chapter  6
11 Pages

Parliamentary sovereignty, constitutional dialogues and sunset clauses

Besides separation of powers, parliamentary sovereignty is also a cornerstone of the UK constitution. The sovereignty of Parliament, or in other words the supremacy of Parliament (as it is also described), 1 is a doctrine well-respected in the UK, as all constitutional and political theorists agree. 2 Although these two doctrines are distinct from each other, their interaction is inevitable. Masterman asserts that ‘the role and powers of Parliament are key to any understanding of the UK constitution, and therefore, to any understanding of the separation of power with the constitution’. 3

Dicey crystallised the concept of parliamentary sovereignty, famously saying that:

Parliament thus defi ned has, under the English constitution, the right to make or unmake any law whatever; and, further, that no person or body is recognised by the law of England as having the right to override or set aside the legislation of Parliament. 4

The defi nition by Dicey provides us with the two elements of the doctrine; the positive aspect that Parliament – to be more precise, the Queen in Parliament – can legislate on whatever subject without limits, and the negative aspect that no court can set aside its legislation. 5

Thus according to the above, on the one hand no Parliament can entrench legislation and, consequently, future Parliaments are equally autonomous to amend any law in an

other words, parliamentary sovereignty does not permit past and present Parliaments to impose constraints on future Parliaments, and it limits the space for interaction between the legislature and the judiciary. 7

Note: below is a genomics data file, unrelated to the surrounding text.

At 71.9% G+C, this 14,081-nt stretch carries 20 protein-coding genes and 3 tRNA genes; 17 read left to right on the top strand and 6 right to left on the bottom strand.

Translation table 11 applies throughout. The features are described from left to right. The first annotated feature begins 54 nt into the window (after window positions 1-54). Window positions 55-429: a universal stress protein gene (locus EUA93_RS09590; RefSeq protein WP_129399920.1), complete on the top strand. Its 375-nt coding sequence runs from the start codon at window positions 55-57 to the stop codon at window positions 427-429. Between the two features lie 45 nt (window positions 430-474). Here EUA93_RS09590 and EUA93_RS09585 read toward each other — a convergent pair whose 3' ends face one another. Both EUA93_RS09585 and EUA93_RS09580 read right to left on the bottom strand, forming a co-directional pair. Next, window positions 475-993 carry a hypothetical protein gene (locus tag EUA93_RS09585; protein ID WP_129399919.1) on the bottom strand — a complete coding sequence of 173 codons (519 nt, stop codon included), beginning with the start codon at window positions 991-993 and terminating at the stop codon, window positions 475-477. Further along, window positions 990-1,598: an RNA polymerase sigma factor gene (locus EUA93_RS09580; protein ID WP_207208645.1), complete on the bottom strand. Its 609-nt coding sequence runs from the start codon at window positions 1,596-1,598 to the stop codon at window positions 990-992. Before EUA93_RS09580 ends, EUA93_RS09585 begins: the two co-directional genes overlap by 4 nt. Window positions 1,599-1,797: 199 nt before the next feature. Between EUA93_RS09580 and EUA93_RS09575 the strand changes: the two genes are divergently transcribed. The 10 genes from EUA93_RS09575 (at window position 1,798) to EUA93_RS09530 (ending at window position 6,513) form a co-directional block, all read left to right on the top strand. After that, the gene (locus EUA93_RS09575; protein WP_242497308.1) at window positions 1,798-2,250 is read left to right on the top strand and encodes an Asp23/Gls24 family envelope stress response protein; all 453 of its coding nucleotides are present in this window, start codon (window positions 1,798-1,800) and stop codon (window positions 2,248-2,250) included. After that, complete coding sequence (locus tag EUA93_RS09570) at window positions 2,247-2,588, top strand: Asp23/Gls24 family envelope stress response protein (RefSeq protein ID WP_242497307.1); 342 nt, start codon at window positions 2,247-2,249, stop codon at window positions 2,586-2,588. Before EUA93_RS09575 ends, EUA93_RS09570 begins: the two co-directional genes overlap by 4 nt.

But the doctrine of parliamentary sovereignty has suffered a series of incursions. Relevant to the possibility to have laws entrenched are the following: one of the fi rst limitations may have been realised after the entry of the UK into the European Union, in the Factortame litigation. 8 Subsequently the adoption of the Human Rights Act in 1998 had great infl uence, given that this act created another exception to the doctrine of implied repeal, 9 as did the Supreme Court’s decision in the HS2 case, 10 more recently, according to which a number of statutes with constitutional value are not subject to the doctrine of implied repeal. 11

Moreover, the adoption of the Human Rights Act has equally affected the negative aspect of the doctrine of parliamentary sovereignty. Although courts cannot strike down an act of Parliament, they can declare it incompatible with the European Convention of Human Rights. 12 Tomkins admits that the incorporation of the European Convention of Human Rights into the law of the UK contributed to the strengthening of the judges’ role, 13 and Lord Hope, in his 2005 decision in Jackson v Attorney General , remarked that ‘our constitution is dominated by the sovereignty of Parliament. But Parliamentary sovereignty is no longer, if it ever was, absolute’. 14

The weakening of the doctrine of parliamentary sovereignty has opened up room in the constitutional order for new constitutional phenomena, in particular that of constitutional dialogue between the courts and Parliament. In principle, this dialogue depends mainly on

permits a degree of interaction between the institutions.